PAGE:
Hi @AnnetteTurbutt. Welcome to the community and I'm sorry to read this. In addition to the suggestions here, you might also want to try EASS
    Please let us know how things go!
    Senior Community Partner
    Scope

    Your feedback is really important to the development of the online community, so please remember to complete our online community annual survey
  • AnnetteTurbuttAnnetteTurbutt Member Posts: 11 Listener

    Many thanks for your post and for your suggestion.

    My daughter-in-law handed her letter in this morning, and I am waiting to hear, although I wouldn't be surprised if they kicked it down the road a bit, so to speak, and make her wait.

    Unfortunately the stress of it all is not helping her condition, but she is a strong girl and hopefully it won't lead to anpother 'episode' for her.

    I will post when I know the outcome.

    Many thanks

  • AnnetteTurbuttAnnetteTurbutt Member Posts: 11 Listener

    Good evening.

    I thought I would just, as promised, update @Adrian_Scope and @steve51 of the current position, as I have just heard from my daughter-in-law.

    Having given her letter to the Practice Manager first thing, who then p_assed it to the dentist my d-I-l works for in the mornings, who is the son of the owner (the owner doesn't want to deal directly with it apparently!). She hadn't heard anything by lunchtime so asked what was happening, to be told from the Practice Manager that he needs time to digest it.

    She is having to take a day's leave tomorrow as she has to see her Consultant, and therefore is hoping there may be a possible meeting on Wednesday when she returns.

    He didn't discuss with her about resuming her usual role as the Treatment Co-ordinator, understandably someone else filled in for her when she was off recently, but since returning almost a fortnight ago, the other person continues to fill that role.

    So we look to Wednesday now - I shall update you then!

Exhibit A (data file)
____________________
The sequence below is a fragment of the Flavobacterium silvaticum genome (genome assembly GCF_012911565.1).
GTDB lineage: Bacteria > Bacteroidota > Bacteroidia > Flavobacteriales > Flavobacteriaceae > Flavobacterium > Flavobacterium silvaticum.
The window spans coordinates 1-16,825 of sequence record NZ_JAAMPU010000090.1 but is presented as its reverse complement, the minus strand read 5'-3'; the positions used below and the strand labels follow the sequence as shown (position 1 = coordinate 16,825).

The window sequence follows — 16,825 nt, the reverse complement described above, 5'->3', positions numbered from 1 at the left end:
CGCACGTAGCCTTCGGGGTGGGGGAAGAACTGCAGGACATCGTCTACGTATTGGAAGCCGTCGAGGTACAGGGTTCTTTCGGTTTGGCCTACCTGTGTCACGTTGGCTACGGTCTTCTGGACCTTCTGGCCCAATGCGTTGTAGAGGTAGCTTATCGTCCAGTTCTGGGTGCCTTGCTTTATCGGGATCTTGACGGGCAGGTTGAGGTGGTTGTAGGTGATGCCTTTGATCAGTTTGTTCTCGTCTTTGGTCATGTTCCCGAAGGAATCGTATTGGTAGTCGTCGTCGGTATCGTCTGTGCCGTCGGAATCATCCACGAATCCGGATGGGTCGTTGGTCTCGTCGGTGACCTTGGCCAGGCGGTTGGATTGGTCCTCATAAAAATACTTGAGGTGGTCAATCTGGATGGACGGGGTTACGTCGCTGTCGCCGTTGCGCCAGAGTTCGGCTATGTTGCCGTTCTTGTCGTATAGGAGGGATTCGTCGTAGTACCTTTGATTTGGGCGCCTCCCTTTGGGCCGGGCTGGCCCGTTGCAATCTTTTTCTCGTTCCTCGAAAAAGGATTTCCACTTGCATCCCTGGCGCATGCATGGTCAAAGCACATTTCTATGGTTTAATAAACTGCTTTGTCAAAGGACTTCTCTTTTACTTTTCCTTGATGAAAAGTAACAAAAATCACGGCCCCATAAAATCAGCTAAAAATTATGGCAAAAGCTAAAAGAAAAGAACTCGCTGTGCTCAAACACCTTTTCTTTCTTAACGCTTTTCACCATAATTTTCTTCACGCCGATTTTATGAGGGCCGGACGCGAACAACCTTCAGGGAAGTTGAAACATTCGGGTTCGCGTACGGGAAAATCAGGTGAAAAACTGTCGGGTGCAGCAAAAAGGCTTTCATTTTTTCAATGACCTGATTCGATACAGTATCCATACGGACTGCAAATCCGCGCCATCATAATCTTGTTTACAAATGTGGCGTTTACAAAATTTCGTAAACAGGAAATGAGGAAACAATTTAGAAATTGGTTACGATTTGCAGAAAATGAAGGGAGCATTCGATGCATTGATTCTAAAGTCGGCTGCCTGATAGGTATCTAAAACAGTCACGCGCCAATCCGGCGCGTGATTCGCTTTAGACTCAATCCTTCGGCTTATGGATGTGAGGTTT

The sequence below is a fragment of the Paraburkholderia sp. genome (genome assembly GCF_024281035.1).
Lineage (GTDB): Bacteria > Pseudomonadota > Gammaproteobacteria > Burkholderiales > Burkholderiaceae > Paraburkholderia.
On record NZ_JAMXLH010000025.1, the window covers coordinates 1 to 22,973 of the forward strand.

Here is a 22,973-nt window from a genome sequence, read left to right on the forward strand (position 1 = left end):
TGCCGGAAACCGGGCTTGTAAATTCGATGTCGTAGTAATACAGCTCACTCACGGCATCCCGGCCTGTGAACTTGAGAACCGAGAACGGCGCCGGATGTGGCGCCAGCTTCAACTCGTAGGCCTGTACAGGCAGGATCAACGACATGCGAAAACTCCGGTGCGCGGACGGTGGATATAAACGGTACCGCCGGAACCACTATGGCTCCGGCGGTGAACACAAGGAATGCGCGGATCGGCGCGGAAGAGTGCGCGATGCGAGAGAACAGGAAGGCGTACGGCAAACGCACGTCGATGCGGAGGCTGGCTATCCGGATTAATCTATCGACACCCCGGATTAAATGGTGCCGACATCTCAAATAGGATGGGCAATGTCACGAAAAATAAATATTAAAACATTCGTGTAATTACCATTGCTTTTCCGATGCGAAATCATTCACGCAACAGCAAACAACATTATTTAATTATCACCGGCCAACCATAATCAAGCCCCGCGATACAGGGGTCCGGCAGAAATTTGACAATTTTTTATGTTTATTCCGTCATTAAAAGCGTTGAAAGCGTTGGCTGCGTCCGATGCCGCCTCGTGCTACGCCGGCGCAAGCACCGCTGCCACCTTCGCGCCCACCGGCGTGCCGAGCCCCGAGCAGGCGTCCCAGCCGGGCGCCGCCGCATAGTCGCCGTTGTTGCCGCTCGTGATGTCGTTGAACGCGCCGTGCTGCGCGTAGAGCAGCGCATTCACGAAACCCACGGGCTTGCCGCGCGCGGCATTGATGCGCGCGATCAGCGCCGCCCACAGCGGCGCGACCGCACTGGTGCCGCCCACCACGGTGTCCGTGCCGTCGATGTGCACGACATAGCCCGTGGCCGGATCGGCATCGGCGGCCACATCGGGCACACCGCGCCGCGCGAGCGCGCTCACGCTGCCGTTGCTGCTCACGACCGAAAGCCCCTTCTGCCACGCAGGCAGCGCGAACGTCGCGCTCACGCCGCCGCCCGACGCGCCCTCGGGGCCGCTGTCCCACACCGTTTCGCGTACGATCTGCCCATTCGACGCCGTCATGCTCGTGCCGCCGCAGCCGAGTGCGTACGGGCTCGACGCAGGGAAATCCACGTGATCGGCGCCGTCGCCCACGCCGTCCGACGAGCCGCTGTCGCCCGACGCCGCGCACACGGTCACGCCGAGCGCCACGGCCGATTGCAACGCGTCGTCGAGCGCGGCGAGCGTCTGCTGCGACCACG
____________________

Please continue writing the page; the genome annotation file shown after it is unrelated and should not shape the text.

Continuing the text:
• Chloe_ScopeChloe_Scope Scope Posts: 10,652 Disability Gamechanger
    Thank you for updating us @AnnetteTurbutt and I really hope they become more understanding and are able to sort this for your daughter-in-law, I can't imagine how stressful this must be for her. Fingers crossed for Wednesday!
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  • AnnetteTurbuttAnnetteTurbutt Member Posts: 11 Listener

    Thank you @Chloe_Scope for sending a message.

    It is certainly a stressful time for her and we hope things get sorted swiftly - hopefully by tomorrow when she returns to work, but I am not holding my breath!

  • Chloe_ScopeChloe_Scope Scope Posts: 10,652 Disability Gamechanger
    No problem at all, I hope so too @AnnetteTurbutt!
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  • Adrian_ScopeAdrian_Scope Testing team Posts: 7,954

    Scope community team

    I hope it goes well today @AnnetteTurbutt.
    Senior Community Partner
    Scope

    Your feedback is really important to the development of the online community, so please remember to complete our online community annual survey
  • AnnetteTurbuttAnnetteTurbutt Member Posts: 11 Listener

    Thank you, @Adrian_Scope and Chloe_Scope

    I will let you know either way.

  • Chloe_ScopeChloe_Scope Scope Posts: 10,652 Disability Gamechanger
    Thanks @AnnetteTurbutt, I'll keep my fingers crossed!
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  • AnnetteTurbuttAnnetteTurbutt Member Posts: 11 Listener
    edited July 2019

    Hi Adrian_Scope and Chloe_Scope

    Sorry not to have got back to you both yesterday evening, but I was chatting with my daughter-in-law for most of the time, and it got a bit late.

    Ok, things did not go well! Out of the blue with absolutely no idea it was coming, she was issued with a written warning!! Apparently last week, the woman who has now taken over her duties was siting at the reception desk when my DIL, (who I shall now refer to in future as K), got back from lunch. K asked for her seat back so she could attend to a patient, and that was it. According to her employer she said to the woman, "do you want my chair as well as my job". K refused to accept the written warning as she said that is completely untrue, and they are saying it was not told to them by the woman but by other staff and two so called patients, which is all a fabrication. When she told them she would not accept it, they told her they would put that to one side. However, I have told her that she needs to find if , as far as they are concerned it its active or not, and then, if it is we will have to deal with that to. I thought there were certain procedures an employer had to go through before a written warning was issued, and can you be given a written warning on the hearsay of others, even if those "others" do not exist?